ASQ Conference Recap–Day Two

Mike Abrashoff, former Navy and now Founder of GLS Worldwide, opened up yesterday’s conference festivities with some serious shock and awe. Mike is one of those people that when he speaks you capture a lot of profound quotes. His message on leadership was right on point and one of the best I have heard.

His book was sold out before his speech was over if that is any indication of how good he was at the podium.

Like any conference of this type, where you have volunteer presenters, you can always end up with a few duds. I ended up with one where a guy from the EPA was presenting on change management. He had a lot of information and focused his message on writing a change plan, because that solves everything in change management and completely breaks down resistance to change.

I’m not sure what his experience has been with change in the government, but he really needed to read some of the references that he was throwing up on slides, which he admittedly said he did not know–like John Kotter’s 8-step model and McKinsey’s 7-S model.

Well, everything came out in the wash when he was finished presenting and the session was opened up for Q&A. I was able to stay for three questions that he couldn’t answer, but had to leave when he told the audience he had never heard of the term “burning platform.”

I found day two to have a great deal more downtime than the day before. This allowed me to spend some time working on a couple of special projects. I was so engaged in what I was working on, I missed the lunch keynote speaker, but heard that I didn’t miss much.

Word to the wise for future ASQ Conference attendees; if they still do Flip Sessions, ensure you watch the video before hand.

Basically, they are trying out this new concept called a Flip Session where you have to watch a video presentation before going to the presentation–pre-work. Well, I don’t think anyone at the conference actually understood the concept because I went to one of these sessions yesterday afternoon and no one in the entire room had watched the video to include me.

Everything went downhill from there. There was a guy in the session playing stump the chump, and he was asking questions out of some manual that he had brought. There was also this other guy that would ask questions that few could understand, to include the presenter. It was just going from bad to worse.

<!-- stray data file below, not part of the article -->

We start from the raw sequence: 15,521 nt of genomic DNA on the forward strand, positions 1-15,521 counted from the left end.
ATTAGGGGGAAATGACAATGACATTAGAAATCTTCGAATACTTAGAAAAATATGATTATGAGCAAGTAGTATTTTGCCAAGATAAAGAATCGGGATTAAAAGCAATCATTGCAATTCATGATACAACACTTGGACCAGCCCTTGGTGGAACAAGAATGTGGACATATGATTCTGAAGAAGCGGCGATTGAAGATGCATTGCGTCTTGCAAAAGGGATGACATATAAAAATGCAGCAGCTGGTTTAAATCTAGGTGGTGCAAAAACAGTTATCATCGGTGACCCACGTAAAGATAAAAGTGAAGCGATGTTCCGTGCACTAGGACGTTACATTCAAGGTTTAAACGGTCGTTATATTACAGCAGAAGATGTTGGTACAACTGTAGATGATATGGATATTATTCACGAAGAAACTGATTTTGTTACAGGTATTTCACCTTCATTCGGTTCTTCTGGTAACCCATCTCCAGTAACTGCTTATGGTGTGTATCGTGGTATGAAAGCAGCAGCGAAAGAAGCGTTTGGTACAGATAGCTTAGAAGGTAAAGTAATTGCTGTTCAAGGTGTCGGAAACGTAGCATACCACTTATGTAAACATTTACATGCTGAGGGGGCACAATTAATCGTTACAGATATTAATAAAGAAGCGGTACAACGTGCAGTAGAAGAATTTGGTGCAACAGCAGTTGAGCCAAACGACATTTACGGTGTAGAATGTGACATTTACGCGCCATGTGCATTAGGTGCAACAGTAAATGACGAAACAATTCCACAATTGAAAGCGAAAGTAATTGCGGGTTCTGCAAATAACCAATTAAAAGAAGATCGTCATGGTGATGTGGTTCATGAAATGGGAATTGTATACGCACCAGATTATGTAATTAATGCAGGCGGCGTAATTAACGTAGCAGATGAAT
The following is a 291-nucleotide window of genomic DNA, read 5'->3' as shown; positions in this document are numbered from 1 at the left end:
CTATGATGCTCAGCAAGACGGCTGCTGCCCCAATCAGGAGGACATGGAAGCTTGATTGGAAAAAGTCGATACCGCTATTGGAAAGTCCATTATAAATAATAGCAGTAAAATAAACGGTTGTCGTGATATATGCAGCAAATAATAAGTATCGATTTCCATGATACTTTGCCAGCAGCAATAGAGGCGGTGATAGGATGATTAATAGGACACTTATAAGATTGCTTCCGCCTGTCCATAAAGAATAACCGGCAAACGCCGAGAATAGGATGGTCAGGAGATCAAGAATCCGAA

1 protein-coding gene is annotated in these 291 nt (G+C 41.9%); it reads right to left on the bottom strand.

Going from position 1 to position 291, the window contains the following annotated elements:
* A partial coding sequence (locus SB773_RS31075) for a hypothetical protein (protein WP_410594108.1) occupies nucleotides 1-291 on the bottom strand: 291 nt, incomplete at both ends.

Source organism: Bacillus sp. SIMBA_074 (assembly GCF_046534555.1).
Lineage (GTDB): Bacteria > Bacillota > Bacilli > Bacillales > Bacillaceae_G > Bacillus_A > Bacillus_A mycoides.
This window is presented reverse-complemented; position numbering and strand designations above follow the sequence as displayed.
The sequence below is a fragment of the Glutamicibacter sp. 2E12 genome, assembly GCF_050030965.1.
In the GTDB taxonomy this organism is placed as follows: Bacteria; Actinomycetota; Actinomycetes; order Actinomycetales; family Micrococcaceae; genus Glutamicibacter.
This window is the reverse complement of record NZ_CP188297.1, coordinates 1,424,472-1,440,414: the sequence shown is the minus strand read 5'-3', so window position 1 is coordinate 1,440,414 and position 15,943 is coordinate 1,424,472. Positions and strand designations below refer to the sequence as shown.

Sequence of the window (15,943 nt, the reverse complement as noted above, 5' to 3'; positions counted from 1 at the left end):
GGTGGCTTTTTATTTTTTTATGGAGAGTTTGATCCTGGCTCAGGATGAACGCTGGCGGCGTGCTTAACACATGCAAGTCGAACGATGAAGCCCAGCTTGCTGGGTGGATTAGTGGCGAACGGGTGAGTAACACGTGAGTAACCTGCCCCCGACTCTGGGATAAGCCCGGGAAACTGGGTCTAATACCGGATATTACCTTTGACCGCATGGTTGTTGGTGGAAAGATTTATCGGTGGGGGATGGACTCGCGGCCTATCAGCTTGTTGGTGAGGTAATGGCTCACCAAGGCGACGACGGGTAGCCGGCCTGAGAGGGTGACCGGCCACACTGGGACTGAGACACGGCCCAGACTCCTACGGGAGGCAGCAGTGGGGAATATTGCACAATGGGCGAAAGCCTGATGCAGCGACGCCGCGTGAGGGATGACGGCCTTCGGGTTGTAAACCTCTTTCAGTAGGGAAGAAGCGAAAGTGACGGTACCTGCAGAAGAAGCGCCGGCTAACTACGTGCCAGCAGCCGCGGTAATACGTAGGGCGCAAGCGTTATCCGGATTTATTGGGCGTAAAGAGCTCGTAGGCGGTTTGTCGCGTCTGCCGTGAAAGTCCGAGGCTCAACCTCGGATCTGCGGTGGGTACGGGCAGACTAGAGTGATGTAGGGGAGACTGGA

Near the end of the hour-long session, the presenter asked how many in the audience had ever used a SIPOC, to which about 80% or more of the hands went up. Then she asked what they used it for and what values it brought–she received lots of good answers. Then she proceeded to do a SIPOC example on the white board. I walked out.

So, there were nuggets of goodness in the conference and opportunities for learning. The networking is always great and I even got some work done. All in all, not a bad day.

Day three is short, with two sessions and then a closing keynote speaker. The exhibitors are gone, since the hall closed at 4 last night and they won’t have a lunch for today. I suspect that the attendance will be much lighter today, but will report on my nonstatistical hypothesis tomorrow.


About johnrknotts
John Knotts is a results-oriented business professional leader, manager, and supervisor with experience from the military, small business, several nonprofits, and is currently a management consultant. Working out of the San Antonio, Texas, he retired from the Air Force in July 2008 and worked with Booz Allen Hamilton from the end of October 2008 to December 2011. Now he is a Strategic Business Adviser with USAA. John leads large and small strategic transformations and has extensive experience in the areas of change management, strategic planning, process improvement, strategic communication and marketing, strategic human capital and resource management, education and training, facilitation, organizational design and development, modeling and simulation, financial and budget analysis, activity based costing and management, quality management, competitive sourcing and privatization, leadership development, and business development.

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